Lance and Mary Miller spend their time doing things they want to do…for the ﬁrst time in their lives. Sometimes that’s something as simple as enjoying coffee and fresh-baked coffee cake and cookies on their porch with friends. They can afford everything they need to live a comfortable retirement. And when they want it, the beach is just down the road. “We came to Costa Rica with the attitude that it’s an adventure. It’s fun! We want to be part of the community. We always knew we wanted to retire overseas. We did a lot of research, and Costa Rica kept coming up,” says Mary, 60.
Mike and Alice Olson were born, raised, and married in Fargo, North Dakota. They raised their children there. But there came a time when they’d had enough and wanted to leave the harsh North Dakota winters behind. “We wanted to live in a place that was warm…and peaceful,” they say.
As we approached our retirement, my wife Cindy and I decided we wanted a new and challenging adventure. I was president of an engineering company and Cindy a registered nurse who had advanced her career from oncology nursing into medical research, but we wanted something different. Moving overseas was high on our list.
Paul Hastings and Marilyn Stevens landed in Grecia, a small town in Costa Rica’s Central Valley region, in October 2013. After a group tour and taking some time to explore other areas of the country on their own, they decided they wanted to live in the mountainous interior of the country with its temperate year-round weather.
Two years ago, after leaving our careers and selling most of everything we owned, my wife and I retired early to Costa Rica. Our life in Dallas, Texas was busy and stressful. After looking at our options, we chose to move to a foreign country, to live more simply and have time to pursue our passions. We found Costa Rica had many benefits that made it stand out. Those benefits that brought us here are the same reasons we’ve stayed…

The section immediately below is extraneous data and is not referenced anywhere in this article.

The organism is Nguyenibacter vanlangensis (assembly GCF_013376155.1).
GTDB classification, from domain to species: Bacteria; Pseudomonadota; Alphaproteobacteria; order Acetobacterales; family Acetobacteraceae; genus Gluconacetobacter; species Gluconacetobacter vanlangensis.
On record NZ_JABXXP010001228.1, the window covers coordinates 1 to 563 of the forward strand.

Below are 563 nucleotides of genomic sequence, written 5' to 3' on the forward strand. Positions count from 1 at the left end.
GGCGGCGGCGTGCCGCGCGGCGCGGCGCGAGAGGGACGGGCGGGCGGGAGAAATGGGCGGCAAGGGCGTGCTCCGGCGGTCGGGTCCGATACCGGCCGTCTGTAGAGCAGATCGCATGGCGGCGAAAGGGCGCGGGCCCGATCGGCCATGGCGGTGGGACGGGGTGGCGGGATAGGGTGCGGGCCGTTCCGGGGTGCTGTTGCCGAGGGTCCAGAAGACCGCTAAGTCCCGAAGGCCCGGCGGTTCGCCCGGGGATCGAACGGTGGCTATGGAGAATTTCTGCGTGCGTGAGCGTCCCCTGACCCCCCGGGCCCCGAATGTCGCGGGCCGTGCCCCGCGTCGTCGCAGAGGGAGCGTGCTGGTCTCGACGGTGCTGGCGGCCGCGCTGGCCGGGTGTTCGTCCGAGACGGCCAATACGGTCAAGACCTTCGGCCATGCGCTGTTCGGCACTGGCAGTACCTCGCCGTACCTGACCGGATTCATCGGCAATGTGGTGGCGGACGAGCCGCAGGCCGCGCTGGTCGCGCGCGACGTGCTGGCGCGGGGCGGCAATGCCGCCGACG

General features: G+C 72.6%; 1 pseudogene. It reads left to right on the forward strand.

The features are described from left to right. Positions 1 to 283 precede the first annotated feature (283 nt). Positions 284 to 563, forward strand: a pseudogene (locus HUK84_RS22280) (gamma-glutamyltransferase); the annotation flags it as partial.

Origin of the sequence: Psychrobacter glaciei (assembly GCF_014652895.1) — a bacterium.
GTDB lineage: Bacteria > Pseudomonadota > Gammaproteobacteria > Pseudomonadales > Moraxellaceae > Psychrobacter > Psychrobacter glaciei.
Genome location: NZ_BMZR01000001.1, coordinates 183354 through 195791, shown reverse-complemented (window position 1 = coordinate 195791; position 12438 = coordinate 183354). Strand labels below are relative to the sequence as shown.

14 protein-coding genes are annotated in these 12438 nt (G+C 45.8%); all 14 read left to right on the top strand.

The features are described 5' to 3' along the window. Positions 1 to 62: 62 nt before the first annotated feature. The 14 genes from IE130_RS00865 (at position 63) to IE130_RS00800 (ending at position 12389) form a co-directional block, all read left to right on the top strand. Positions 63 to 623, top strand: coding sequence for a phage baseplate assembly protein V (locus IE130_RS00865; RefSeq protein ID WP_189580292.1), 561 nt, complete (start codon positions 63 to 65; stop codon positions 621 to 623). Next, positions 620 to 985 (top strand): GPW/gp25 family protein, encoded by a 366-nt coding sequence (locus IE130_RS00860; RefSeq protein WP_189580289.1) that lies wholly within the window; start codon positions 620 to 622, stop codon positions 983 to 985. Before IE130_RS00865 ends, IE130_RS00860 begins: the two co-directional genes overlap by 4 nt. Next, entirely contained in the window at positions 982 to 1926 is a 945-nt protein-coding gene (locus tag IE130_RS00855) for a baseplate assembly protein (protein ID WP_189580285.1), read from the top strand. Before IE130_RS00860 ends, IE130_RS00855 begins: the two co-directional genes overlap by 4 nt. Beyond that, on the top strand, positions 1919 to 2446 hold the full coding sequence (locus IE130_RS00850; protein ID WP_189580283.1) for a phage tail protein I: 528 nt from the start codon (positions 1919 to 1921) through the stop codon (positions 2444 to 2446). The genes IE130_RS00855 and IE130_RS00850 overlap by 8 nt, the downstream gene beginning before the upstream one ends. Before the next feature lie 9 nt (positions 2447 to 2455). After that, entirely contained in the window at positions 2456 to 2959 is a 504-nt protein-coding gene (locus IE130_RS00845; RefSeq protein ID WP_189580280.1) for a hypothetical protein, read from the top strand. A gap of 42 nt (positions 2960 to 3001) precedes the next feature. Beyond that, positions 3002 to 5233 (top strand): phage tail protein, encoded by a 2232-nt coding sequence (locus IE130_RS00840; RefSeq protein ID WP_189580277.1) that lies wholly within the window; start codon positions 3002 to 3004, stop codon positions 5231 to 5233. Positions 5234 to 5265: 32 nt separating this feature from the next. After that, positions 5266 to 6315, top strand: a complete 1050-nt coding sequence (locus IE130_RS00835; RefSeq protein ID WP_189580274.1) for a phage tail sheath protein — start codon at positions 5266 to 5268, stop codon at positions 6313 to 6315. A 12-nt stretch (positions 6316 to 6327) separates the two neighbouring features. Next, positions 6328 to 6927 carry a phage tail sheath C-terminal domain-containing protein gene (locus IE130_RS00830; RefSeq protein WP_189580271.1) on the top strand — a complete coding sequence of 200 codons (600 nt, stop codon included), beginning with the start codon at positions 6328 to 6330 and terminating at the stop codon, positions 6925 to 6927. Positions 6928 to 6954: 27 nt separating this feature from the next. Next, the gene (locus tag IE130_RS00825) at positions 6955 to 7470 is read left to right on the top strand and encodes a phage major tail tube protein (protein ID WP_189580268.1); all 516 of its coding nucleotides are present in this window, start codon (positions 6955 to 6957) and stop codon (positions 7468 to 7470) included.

When we lived in the U.S. my husband, Paul, and I both worked 40+ hour weeks and, like most folks, were busy after work and on weekends doing all the “stuff” of life—laundry, grocery shopping, cleaning, and running errands. Now that we are retired and living in Costa Rica, we are only as busy as we choose to be. We’re still busy, but in a different way. First off, we can do those things anytime, usually during daylight hours. And secondly, things usually take longer here than it would in the U.S.—there isn’t such a thing as one-stop-shopping. But that’s okay. Part of the fun is the hunt for what we need. We weren’t necessarily looking for easier…we wanted different.
When I wake up in the morning to the sounds of green parrots squawking and howler monkeys growling, I know it’s going to be a hot day. There’s no need to look up the forecast: Living on the North Pacific coast in Costa Rica means a longer dry season with persistent sunny days. It’s been over six months since it has rained here in our little town of Playas del Coco so everyone is waiting for it to come to get some relief from the heat.